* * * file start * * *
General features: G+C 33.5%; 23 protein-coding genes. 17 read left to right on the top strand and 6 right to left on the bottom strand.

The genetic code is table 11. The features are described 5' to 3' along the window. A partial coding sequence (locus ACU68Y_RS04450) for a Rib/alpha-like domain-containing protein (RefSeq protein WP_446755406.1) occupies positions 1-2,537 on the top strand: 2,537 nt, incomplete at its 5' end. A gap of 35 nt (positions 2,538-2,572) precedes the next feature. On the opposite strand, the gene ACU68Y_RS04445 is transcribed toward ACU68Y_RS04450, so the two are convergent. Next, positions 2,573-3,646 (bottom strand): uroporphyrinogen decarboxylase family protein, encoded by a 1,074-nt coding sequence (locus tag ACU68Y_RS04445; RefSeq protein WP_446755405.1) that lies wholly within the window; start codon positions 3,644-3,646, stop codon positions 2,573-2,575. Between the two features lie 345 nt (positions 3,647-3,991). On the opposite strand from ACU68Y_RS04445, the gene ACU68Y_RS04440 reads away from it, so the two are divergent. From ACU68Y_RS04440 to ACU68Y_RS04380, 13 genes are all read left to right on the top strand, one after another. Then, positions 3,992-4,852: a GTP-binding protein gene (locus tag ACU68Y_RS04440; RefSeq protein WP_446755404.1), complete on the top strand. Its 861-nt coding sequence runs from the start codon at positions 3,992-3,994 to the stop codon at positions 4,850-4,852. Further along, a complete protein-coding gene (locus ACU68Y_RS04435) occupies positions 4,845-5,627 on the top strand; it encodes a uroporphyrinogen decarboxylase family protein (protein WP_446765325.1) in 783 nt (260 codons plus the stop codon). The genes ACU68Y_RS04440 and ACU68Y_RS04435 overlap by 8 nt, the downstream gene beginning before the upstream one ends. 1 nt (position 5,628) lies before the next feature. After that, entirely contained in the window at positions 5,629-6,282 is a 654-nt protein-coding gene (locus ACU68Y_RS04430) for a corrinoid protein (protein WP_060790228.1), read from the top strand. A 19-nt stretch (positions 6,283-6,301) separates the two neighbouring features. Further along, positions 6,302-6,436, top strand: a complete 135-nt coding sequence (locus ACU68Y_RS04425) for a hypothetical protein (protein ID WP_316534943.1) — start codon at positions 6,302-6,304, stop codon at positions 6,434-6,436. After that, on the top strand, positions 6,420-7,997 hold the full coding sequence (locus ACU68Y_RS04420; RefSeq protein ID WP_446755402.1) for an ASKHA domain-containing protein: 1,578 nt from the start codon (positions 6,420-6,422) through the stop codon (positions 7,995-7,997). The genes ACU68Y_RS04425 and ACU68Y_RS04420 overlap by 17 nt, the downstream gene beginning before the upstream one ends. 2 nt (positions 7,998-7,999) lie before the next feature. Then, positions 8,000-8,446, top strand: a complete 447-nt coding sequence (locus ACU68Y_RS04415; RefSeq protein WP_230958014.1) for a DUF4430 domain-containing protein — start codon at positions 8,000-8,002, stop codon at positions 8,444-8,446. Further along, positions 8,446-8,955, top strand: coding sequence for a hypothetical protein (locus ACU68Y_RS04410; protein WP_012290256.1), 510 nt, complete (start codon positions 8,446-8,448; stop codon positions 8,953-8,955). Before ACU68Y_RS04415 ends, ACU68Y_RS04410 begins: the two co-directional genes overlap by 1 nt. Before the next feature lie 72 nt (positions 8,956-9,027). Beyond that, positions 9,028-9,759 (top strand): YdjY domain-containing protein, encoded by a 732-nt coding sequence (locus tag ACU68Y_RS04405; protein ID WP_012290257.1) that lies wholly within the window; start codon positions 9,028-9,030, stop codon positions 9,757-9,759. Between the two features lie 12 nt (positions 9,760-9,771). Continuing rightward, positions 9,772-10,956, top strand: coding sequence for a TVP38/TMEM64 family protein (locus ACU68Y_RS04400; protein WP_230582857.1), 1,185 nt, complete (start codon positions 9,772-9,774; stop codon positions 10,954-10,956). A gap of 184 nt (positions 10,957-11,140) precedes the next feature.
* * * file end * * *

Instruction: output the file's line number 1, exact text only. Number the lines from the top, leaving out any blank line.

General features: G+C 33.5%; 23 protein-coding genes. 17 read left to right on the top strand and 6 right to left on the bottom strand.